Geopolitically, Churchill pit two villains against each other. Criticism against Stalin was muted for strategic reasons—Stalin was an ally. Wehrmacht general staff like Gehlen (who were not ideological nazis) understood the threat Stalin represented to Europe. Gehlen prepared to join the allied effort to protect Europe from communist aggression long before the end of the war. He knew of the plot against Hitler and did not report it. (He says most of the general staff knew.) In an intelligence report summarizing intercepted letters between Russian soldiers and their mothers Gehlen challenged Hitler’s beliefs with this analysis, “whoever wrote this, it’s clear they are *not* sub-human.”

      It does not diminish the tragedy of the holocaust to recognize other events. I have heard a holocaust survivor speak kindly about a concentration camp guard who secretly gave him food which kept him alive. I was deeply honoured to hug this man who has since passed away. I will always remember his story. A neighbour who risked her life to serve in the underground press during the war told us of when she realized she felt empathy for the dejected german soldier boy of low rank left behind for christmas in her town while the others returned to their families. That realization made her weep at the time. It was a relief to her that she was not overcome with hate. To ascribe anti-semitic motives to anyone making these kinds of points is not judicious. Someone pointing out lesser known facts may be a nazi apologist—but not everyone who does so is.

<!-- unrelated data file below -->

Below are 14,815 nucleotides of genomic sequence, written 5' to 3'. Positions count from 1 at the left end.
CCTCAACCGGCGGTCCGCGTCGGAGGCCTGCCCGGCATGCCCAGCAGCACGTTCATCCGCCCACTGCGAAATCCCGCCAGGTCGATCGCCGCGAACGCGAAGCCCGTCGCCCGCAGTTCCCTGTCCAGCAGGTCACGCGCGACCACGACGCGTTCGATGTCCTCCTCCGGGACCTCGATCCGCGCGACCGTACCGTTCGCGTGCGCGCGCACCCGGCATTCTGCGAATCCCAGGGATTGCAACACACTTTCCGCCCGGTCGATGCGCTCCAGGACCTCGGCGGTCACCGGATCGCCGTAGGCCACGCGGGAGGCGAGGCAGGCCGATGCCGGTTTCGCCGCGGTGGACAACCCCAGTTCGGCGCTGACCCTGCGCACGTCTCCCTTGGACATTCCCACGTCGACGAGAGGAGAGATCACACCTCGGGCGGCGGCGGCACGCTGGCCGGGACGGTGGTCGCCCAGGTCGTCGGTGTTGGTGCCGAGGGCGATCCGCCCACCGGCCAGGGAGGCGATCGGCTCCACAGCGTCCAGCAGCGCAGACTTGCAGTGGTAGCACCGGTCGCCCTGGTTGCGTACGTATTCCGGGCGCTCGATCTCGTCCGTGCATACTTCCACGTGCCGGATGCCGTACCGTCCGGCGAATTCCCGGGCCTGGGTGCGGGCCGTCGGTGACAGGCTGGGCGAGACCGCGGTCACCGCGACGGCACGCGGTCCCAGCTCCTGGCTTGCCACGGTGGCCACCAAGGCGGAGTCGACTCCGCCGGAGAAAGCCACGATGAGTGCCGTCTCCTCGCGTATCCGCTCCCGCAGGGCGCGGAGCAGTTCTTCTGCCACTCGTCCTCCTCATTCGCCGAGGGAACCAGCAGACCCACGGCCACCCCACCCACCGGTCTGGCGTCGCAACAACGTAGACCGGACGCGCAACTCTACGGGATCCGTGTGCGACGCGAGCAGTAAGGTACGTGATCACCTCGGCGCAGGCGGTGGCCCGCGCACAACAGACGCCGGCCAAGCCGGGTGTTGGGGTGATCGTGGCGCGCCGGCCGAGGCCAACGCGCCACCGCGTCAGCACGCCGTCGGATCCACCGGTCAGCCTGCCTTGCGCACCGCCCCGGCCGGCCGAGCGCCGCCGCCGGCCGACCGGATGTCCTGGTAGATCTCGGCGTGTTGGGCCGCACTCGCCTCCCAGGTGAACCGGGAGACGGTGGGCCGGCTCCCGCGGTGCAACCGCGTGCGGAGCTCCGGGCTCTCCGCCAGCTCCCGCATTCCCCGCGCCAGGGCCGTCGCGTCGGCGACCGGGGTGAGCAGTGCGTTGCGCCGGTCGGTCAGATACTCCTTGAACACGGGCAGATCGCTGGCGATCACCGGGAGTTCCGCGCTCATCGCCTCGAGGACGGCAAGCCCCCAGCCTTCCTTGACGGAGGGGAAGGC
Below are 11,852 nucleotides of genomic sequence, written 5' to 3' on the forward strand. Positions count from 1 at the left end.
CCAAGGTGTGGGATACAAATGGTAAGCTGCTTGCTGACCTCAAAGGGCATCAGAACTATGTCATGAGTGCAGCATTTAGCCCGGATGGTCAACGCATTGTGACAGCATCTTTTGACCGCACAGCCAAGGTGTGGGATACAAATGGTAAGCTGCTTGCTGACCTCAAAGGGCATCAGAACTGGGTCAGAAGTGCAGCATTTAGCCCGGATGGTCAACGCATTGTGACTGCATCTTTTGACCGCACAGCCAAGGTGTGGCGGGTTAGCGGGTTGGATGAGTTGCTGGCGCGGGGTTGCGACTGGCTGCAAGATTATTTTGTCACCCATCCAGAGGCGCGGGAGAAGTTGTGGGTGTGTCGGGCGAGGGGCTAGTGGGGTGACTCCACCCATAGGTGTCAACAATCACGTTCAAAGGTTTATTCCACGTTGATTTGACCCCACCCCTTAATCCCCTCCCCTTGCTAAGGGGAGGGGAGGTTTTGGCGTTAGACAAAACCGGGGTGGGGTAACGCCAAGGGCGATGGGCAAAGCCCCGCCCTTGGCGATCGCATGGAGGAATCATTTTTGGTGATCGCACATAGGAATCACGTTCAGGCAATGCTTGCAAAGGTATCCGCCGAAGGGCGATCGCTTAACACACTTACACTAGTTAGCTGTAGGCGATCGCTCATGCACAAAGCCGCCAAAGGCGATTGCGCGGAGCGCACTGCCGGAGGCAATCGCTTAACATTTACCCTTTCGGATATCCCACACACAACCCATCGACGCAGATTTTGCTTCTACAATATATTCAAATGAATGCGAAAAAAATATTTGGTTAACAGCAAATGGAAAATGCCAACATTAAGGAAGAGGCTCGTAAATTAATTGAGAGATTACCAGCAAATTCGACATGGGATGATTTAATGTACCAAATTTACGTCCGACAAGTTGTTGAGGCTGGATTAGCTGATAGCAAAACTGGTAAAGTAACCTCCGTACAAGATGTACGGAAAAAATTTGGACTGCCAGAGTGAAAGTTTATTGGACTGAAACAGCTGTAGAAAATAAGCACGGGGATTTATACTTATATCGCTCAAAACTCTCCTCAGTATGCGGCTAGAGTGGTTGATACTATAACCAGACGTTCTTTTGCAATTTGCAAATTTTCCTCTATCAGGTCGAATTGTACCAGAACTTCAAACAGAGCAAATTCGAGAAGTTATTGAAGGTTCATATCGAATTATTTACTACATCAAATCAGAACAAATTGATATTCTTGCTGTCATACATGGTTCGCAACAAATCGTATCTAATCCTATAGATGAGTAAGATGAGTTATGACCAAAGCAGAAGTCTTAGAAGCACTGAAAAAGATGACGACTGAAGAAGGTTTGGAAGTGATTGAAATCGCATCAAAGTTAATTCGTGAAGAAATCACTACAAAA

• JWatts says

      “well, that wasn’t real communism” or “real communism hasn’t been tried” ”

      That’s stupid.

      “Perhaps, when people get called “nazi” by the Left we should retort with our own “well that wasn’t real Nazism” and “real nazism hasn’t been tried””

      That’s just doubling down on stupid.

    • Leon Mintz says

      “Real communism hasn’t been tried.”
      That reminds me an old joke. One wise man decided to train a horse to live without food. He successfully trained her for many days. Then, regretfully, the horse died and he couldn’t finish his training.